Blogs

Me good work internet.

  • Posted on: 19 June 2013
  • By: Michelle

Uh, sorry. I was on my way to post, and I got distracted by my iPhone (formerly known as Rufus, then Prinz, then Geoffrey the gay butler and now Vera). And instagram. And Buzzfeed. And Snapchat. And What's App. And Vine. And my iPad (word from the wise: don't take one of those things anywhere near your bed - I haven't sleep in 6 weeks, 4 days and 14 hours. Coincidentally, I have owned an iPad mini for 6 weeks, 4 days and 14 hours. Weird. Although I am very good at Angry Birds Star Wars. That's golden resume material right there.)

I forgot I had a website.

But then I remembered.

So, it's all good, now.

Rolling, rolling, rolling ...

  • Posted on: 2 April 2012
  • By: Michelle

Two weeks into bank teller training and this is what I've got to show for it. Well, this and I can now recite the four essentials of client care, the five foundational values of my organization, the eight guiding principles underlying those values, the four tenets of client priority, the three main steps of the money laundering process, the three components of a negotiation triangle and the reference number for the form that needs to be filled out when you are resetting your bank card pin.

But you can be rest assured ... I AM AWAKE.

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Bed you can't guess what I got this weekend!

  • Posted on: 1 April 2012
  • By: Michelle

This is my friend Adam. Or Atom. Which sounds so much more unique and enigmatic.

claire

I met him when I was working at MEC last fall – he used to chase me through the backstock area telling me obscene jokes, and the only reason I ever added him to Facebook was because he promised me a bottle of his homemade Baileys. Which I am still waiting for.

claire

He's as much trouble as he looks – I didn't rip up cardboard and place it in my hood just to look good you know. Adam.

But he does have several good characteristics. First, he comes in handy at boring parties, where with access to a simple drinking straw, you can dare people to sip their beverage of choice by means of said straw inserted through any one of the various man-made holes in his body. Second, he helps me out with pretty much anything. If I feed him, he might even smile while helping me.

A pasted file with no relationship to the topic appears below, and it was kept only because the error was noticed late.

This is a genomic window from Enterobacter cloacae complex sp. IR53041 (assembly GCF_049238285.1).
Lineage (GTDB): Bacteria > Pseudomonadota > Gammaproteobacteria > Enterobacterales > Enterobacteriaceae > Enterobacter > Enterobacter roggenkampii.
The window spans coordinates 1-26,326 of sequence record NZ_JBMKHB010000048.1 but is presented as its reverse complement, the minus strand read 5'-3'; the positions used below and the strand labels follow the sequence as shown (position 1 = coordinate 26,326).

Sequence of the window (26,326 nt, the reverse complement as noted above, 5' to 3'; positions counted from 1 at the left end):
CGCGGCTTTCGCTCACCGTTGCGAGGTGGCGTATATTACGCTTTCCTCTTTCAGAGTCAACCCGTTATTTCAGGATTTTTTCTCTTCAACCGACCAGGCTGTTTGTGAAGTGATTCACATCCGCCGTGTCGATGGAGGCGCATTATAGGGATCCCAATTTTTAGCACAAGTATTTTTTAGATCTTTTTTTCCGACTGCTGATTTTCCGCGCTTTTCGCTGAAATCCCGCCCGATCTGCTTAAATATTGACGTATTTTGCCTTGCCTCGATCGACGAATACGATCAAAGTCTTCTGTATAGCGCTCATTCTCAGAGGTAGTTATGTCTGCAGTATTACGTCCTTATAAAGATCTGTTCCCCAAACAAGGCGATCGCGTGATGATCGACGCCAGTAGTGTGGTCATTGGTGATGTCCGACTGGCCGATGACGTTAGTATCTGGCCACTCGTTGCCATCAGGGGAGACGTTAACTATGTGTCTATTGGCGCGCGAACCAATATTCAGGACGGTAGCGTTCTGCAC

So, yesterday, with the promise of fine dining in an upscale Swedish establishment, Atom drove me to Ikea, waited the one-and-a-half hours it took to make a decision (at which point he helped inform me of the decision I would be making), stuffed several 8-foot long boxes into his Toyota Corolla and, wooed by a few slices of traditional Neapolitan pizza from "Pizza Bobs," helped me assemble a full-sized canopy bed in my bedroom-of-limited-square-footage at 1 a.m. on a Saturday morning.

I have been sleeping on a mattress on the floor ... or on a couch .... or on a mattress that doesn't fit in the bed frame ... or on a mattress on top of a makeshift bed frame built from 12 Rubbermaid containers and two doors ... for the past decade. And I've been complaining about my lack of an actual bed for equally as long. So, now that I have been gainfully employed for, you know, two full weeks, I thought that I would finally get myself a fancy, grownup bed.

claire

From Ikea of course. And don't go telling me that Ikea is college kids' furniture, because we all know that you actually need to have completed a university degree to put a Flärsknäädlestrüt together.

claire

So, I picked a bedframe I have been eyeing for years – it was one of the rare Ikea items that isn't made of plastic or fibreboard or a soft metal that bends when the house temperature increases, so it was always out of my price range. Seriously, I've hmm-ed and haaaa-ed about it for so long that it is now discontinued – Ikea had them marked down so low that I couldn't say no.

Even though an 8-foot tall canopy bed doesn't exactly fit in my dropped-ceiling hobbit hole ...

claire

But don't worry, with the help of my two university degrees, the single miniature hex-wrench that Ikea provided, some ingenuity and complete disregard for common sense ...